Linux Environment variables are variables that store the information for the shell environment & the shell sessions. These variables are accessed by any scripts or Linux program to get a frequently accessed value.

We have discussed briefly Linux Environment variables, but what exactly is a variable. Most of you might know, but for those who don’t, a variable is used for storing some information like a string or a number or file location. When a variable is referenced in a program or shell script, basically it is requesting the stored value for those variables. Variables allow us to store some frequently accessed data so that we don’t have to write it again and again.

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Also Read: Bash Scripting-2- Using VARIABLES in Linux shell scripts

Now back to the Linux Environment variable, as mentioned above we also reference them as environment variables. These can be of two types:-

1- Local Variables: These variables are created for a single shell session & are only available until a session is running. Once a session ends, we can’t use them again, these variables are only available for the terminal where they were set & can’t be used on other terminals.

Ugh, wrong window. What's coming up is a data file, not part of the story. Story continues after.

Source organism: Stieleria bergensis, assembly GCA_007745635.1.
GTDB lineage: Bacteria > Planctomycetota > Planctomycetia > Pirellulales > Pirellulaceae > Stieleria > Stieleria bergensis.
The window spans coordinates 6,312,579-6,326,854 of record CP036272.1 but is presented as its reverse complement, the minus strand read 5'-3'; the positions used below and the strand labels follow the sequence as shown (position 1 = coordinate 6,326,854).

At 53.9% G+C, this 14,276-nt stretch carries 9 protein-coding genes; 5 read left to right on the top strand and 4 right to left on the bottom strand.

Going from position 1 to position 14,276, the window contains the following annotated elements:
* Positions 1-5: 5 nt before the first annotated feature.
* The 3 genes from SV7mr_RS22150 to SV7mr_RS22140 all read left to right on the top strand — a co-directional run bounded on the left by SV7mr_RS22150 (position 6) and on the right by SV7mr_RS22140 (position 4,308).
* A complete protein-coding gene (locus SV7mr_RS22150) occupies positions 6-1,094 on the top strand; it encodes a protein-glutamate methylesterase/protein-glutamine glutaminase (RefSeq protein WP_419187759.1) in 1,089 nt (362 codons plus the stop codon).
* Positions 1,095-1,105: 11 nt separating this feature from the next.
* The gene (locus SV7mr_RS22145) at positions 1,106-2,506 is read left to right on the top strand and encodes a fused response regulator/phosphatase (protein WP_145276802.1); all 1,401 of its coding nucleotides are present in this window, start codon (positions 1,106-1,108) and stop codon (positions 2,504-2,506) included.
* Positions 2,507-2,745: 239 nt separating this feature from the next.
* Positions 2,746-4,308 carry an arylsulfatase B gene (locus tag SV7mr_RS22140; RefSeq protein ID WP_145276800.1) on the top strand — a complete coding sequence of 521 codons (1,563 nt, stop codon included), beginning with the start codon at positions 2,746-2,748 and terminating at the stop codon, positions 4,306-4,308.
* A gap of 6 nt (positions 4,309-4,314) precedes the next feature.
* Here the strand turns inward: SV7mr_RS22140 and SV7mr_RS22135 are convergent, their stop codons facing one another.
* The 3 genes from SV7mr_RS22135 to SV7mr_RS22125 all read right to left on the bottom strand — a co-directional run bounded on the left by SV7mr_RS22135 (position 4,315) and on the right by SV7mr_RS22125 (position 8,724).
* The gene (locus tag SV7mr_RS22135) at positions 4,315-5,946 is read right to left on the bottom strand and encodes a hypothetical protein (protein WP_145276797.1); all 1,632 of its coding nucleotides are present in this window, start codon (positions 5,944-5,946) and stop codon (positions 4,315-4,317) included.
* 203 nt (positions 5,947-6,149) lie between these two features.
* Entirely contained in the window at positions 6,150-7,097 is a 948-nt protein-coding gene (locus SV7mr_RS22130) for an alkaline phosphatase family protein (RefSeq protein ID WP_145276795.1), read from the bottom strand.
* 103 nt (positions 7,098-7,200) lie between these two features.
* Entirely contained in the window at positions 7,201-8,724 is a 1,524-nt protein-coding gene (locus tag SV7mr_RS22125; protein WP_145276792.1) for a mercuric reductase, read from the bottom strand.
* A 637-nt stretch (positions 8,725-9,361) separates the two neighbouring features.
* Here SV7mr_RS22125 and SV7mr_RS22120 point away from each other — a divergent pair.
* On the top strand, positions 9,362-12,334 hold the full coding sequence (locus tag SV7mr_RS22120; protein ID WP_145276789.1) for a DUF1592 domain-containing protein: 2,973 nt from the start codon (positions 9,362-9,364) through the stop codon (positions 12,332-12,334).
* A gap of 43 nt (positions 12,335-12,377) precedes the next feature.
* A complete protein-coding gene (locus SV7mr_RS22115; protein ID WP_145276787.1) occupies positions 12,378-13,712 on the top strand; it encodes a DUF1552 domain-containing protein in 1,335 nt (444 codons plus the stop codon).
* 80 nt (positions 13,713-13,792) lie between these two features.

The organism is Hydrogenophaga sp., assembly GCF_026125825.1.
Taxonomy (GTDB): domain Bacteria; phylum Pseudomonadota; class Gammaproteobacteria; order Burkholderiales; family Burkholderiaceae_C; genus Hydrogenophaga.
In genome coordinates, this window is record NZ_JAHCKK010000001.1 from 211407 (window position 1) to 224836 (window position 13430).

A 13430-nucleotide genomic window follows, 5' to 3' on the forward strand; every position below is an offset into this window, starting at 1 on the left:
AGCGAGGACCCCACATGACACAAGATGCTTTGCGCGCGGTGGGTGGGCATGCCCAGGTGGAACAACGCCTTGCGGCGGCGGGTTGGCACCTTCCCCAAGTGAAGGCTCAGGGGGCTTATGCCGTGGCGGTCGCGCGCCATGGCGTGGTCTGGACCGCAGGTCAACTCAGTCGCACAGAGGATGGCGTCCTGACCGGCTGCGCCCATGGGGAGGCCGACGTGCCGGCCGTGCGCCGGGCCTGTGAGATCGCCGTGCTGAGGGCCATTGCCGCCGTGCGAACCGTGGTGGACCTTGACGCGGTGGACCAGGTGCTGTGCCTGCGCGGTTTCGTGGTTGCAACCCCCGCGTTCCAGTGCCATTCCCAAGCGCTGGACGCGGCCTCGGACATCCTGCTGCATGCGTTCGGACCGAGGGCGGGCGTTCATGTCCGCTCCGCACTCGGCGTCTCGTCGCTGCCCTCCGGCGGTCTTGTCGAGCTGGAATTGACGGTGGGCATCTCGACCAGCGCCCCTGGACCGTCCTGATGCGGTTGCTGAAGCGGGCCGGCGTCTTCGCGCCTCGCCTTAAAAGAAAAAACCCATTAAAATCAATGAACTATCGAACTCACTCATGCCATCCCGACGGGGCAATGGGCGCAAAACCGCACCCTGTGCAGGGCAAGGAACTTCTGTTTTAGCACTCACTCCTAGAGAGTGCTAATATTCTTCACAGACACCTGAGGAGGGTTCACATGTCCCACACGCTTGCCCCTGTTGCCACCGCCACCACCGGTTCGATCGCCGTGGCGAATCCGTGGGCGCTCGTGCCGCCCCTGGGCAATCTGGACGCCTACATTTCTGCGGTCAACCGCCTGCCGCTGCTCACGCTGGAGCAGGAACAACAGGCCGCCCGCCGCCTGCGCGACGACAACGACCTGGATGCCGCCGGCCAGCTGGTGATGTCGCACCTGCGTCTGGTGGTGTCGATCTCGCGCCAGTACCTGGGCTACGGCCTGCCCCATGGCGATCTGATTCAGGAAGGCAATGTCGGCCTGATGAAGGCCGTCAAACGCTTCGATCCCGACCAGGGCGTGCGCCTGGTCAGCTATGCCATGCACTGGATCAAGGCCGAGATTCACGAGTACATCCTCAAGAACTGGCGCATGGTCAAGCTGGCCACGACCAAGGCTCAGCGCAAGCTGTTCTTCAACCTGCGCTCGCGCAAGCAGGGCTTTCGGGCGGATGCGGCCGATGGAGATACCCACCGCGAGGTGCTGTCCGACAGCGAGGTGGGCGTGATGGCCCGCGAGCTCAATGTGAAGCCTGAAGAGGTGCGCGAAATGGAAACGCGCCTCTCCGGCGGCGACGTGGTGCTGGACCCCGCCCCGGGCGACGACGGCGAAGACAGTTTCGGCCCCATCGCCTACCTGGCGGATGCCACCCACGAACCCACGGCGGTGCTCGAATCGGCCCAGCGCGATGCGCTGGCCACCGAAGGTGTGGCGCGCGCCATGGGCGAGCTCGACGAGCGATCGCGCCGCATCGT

2- Global variables: These are system-wide Linux Environment variables & are available to be used for all shells, terminals & sessions.

Important Linux Environment variables commands

1- Create a local Linux environment variable

To create a local variable, use the following command,

# new_varaiable_name=”test value”

Use this without any spaces.

2- Create an global Linux environment variable

To create a global environment variable, first, create a local variable & then export it,

# new_varaiable_name=”test value”

# export new_varaiable_name

3- To check the list of all Linux Environment variables, use the following command,

# set

4- To get value of only a single variable,

# printenv variable_name

5- Unset an environment variable

To remove a variable from the list of environment variables, we can run the following command,

# unset variable_name

6- using PATH command

PATH command is another important command that we might use, it is basically used to save path for either a program or script. We can set the path a script & next time when we need to execute the script, we need not use the full path & can only run the script directly,

To set the path, use

# PATH=$PATH:/home/test-user/

Now to run the script, only have to run


& the script will run, irrespective of whichever directory we are in. We can also set the path for a directory that might contain the scripts & this will also work the same way,

# PATH=$PATH:/home/test-user

That’s it for our tutorial on Linux Environment Variables. Please feel free to send in any questions or queries using the comment box below.

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